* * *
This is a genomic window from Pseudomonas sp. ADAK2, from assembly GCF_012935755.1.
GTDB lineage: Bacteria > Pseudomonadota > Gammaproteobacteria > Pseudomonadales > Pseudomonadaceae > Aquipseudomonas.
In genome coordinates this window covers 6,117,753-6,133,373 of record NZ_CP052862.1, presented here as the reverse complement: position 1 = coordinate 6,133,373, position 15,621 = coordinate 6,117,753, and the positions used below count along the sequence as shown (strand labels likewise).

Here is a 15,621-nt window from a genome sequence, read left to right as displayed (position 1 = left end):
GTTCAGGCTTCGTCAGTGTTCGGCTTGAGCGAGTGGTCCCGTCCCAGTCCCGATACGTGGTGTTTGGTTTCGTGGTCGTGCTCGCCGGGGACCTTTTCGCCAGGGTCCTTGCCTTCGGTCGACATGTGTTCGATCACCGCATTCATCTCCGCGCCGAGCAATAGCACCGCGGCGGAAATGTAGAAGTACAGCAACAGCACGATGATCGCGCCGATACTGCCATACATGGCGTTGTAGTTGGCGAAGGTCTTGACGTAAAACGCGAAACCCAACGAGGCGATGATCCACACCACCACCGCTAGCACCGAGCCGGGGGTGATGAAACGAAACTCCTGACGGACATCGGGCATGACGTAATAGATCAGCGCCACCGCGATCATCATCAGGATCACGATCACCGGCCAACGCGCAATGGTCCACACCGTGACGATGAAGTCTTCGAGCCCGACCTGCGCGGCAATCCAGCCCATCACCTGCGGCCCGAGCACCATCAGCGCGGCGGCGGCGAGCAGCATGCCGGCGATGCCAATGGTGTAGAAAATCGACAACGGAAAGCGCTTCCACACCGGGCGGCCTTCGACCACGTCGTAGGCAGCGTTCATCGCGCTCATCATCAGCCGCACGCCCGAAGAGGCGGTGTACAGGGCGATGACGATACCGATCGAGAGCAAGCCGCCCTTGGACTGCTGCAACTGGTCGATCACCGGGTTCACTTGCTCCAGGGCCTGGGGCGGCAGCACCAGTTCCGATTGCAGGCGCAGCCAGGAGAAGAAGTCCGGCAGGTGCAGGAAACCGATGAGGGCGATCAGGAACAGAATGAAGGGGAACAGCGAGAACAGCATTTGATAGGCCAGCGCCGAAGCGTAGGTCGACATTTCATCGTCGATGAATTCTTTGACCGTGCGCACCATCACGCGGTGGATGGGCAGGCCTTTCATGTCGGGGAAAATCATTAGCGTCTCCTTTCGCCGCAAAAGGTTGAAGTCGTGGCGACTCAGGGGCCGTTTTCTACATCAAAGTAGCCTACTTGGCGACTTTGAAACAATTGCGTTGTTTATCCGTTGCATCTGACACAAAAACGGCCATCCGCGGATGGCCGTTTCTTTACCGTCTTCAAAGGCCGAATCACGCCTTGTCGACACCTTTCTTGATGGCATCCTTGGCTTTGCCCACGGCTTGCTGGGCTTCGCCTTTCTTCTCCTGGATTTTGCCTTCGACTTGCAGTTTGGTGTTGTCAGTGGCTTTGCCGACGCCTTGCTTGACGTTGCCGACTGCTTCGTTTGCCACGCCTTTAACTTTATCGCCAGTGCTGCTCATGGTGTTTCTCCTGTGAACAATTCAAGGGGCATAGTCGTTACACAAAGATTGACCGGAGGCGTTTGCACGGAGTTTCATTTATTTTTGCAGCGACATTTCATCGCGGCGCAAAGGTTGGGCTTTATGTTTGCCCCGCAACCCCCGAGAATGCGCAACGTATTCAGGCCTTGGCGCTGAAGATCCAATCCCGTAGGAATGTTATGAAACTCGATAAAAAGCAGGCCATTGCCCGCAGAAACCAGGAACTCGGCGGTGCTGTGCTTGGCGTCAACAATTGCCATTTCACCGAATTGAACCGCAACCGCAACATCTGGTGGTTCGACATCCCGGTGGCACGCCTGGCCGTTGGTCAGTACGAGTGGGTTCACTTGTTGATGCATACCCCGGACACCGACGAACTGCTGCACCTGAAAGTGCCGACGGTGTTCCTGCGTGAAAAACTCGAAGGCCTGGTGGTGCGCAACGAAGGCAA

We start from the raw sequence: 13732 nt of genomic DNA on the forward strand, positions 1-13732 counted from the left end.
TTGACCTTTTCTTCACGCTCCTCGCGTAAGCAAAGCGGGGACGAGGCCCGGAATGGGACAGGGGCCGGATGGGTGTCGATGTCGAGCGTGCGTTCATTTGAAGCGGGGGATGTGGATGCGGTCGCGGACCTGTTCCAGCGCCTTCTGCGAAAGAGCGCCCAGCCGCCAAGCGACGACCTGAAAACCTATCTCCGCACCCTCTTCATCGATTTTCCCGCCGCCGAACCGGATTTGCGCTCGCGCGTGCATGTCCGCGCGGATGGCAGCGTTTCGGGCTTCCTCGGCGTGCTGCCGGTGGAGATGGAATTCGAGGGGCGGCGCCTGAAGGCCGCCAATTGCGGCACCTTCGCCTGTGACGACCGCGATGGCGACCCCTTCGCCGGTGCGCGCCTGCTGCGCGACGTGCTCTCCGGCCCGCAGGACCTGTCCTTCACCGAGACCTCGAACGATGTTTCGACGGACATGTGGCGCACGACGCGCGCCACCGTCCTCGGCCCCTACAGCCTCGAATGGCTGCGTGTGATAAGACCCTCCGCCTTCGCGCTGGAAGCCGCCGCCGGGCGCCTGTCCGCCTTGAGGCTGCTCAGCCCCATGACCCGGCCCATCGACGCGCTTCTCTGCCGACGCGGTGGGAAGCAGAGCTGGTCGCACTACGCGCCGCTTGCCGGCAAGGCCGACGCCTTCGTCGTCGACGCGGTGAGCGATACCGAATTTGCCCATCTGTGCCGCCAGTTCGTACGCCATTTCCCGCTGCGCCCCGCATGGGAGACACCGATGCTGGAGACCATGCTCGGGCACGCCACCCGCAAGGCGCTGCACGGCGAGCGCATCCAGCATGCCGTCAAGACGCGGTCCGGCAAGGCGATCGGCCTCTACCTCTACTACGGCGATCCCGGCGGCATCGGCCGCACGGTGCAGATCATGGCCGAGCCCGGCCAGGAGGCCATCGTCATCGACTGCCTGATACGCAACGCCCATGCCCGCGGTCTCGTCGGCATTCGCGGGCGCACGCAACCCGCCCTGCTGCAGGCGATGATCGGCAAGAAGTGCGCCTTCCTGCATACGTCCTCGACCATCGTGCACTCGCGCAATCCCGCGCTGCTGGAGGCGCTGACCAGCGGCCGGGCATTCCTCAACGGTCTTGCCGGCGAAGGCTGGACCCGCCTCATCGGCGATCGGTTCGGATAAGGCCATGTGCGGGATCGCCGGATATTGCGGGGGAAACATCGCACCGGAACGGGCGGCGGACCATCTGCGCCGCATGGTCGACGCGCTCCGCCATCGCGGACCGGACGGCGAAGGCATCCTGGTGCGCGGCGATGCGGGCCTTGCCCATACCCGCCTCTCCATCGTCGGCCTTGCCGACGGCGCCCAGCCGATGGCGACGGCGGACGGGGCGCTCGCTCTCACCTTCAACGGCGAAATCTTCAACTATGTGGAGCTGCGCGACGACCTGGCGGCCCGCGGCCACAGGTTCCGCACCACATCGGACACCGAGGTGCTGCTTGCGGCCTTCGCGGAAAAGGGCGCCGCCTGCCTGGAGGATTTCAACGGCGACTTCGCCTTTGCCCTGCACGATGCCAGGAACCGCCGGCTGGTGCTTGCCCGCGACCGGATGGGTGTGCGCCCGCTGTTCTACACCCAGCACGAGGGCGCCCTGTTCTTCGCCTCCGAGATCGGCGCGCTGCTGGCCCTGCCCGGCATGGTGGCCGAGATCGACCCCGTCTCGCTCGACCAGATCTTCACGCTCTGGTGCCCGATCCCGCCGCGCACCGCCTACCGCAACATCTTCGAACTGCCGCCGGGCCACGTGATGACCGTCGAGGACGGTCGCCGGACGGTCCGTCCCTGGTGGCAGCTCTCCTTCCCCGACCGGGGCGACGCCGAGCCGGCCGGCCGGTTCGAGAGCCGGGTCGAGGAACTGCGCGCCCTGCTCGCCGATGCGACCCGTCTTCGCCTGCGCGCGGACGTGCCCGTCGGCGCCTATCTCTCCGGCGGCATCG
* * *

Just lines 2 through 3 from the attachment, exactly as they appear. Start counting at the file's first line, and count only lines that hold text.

GTDB lineage: Bacteria > Pseudomonadota > Gammaproteobacteria > Pseudomonadales > Pseudomonadaceae > Aquipseudomonas.
In genome coordinates this window covers 6,117,753-6,133,373 of record NZ_CP052862.1, presented here as the reverse complement: position 1 = coordinate 6,133,373, position 15,621 = coordinate 6,117,753, and the positions used below count along the sequence as shown (strand labels likewise).